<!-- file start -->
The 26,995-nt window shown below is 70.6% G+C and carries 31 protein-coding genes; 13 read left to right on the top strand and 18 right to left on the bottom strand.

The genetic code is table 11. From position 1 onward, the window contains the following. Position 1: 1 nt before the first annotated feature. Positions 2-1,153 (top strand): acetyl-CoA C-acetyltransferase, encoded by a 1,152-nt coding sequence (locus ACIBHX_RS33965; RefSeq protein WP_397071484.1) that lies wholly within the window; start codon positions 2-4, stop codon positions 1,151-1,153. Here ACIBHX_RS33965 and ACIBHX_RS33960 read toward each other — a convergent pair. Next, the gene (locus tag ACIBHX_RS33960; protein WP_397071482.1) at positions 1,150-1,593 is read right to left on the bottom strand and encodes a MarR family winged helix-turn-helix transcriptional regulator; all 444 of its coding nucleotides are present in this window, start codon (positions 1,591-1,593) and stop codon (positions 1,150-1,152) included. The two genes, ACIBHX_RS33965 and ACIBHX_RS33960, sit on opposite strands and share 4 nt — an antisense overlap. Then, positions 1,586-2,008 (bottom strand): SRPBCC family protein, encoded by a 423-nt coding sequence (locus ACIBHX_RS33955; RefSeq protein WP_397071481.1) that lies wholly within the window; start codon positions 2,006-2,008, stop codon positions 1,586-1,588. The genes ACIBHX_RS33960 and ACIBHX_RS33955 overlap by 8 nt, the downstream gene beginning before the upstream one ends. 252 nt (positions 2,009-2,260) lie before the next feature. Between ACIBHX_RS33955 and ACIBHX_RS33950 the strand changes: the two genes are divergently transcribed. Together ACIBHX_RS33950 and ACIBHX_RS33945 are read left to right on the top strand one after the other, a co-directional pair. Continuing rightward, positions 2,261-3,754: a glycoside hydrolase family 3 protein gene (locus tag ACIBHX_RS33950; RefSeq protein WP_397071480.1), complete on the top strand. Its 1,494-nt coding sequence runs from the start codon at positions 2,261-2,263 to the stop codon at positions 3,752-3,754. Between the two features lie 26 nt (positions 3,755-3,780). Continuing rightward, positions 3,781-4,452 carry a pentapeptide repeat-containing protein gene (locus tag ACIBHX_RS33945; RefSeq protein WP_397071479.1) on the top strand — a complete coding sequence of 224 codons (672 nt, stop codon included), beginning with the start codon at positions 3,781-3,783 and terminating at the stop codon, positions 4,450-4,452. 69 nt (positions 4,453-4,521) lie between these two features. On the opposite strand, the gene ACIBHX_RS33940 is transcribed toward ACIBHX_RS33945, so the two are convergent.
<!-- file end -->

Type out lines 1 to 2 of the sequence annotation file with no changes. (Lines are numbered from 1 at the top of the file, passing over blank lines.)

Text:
The 26,995-nt window shown below is 70.6% G+C and carries 31 protein-coding genes; 13 read left to right on the top strand and 18 right to left on the bottom strand.

The genetic code is table 11. From position 1 onward, the window contains the following. Position 1: 1 nt before the first annotated feature. Positions 2-1,153 (top strand): acetyl-CoA C-acetyltransferase, encoded by a 1,152-nt coding sequence (locus ACIBHX_RS33965; RefSeq protein WP_397071484.1) that lies wholly within the window; start codon positions 2-4, stop codon positions 1,151-1,153. Here ACIBHX_RS33965 and ACIBHX_RS33960 read toward each other — a convergent pair. Next, the gene (locus tag ACIBHX_RS33960; protein WP_397071482.1) at positions 1,150-1,593 is read right to left on the bottom strand and encodes a MarR family winged helix-turn-helix transcriptional regulator; all 444 of its coding nucleotides are present in this window, start codon (positions 1,591-1,593) and stop codon (positions 1,150-1,152) included. The two genes, ACIBHX_RS33965 and ACIBHX_RS33960, sit on opposite strands and share 4 nt — an antisense overlap. Then, positions 1,586-2,008 (bottom strand): SRPBCC family protein, encoded by a 423-nt coding sequence (locus ACIBHX_RS33955; RefSeq protein WP_397071481.1) that lies wholly within the window; start codon positions 2,006-2,008, stop codon positions 1,586-1,588. The genes ACIBHX_RS33960 and ACIBHX_RS33955 overlap by 8 nt, the downstream gene beginning before the upstream one ends. 252 nt (positions 2,009-2,260) lie before the next feature. Between ACIBHX_RS33955 and ACIBHX_RS33950 the strand changes: the two genes are divergently transcribed. Together ACIBHX_RS33950 and ACIBHX_RS33945 are read left to right on the top strand one after the other, a co-directional pair. Continuing rightward, positions 2,261-3,754: a glycoside hydrolase family 3 protein gene (locus tag ACIBHX_RS33950; RefSeq protein WP_397071480.1), complete on the top strand. Its 1,494-nt coding sequence runs from the start codon at positions 2,261-2,263 to the stop codon at positions 3,752-3,754. Between the two features lie 26 nt (positions 3,755-3,780). Continuing rightward, positions 3,781-4,452 carry a pentapeptide repeat-containing protein gene (locus tag ACIBHX_RS33945; RefSeq protein WP_397071479.1) on the top strand — a complete coding sequence of 224 codons (672 nt, stop codon included), beginning with the start codon at positions 3,781-3,783 and terminating at the stop codon, positions 4,450-4,452. 69 nt (positions 4,453-4,521) lie between these two features. On the opposite strand, the gene ACIBHX_RS33940 is transcribed toward ACIBHX_RS33945, so the two are convergent.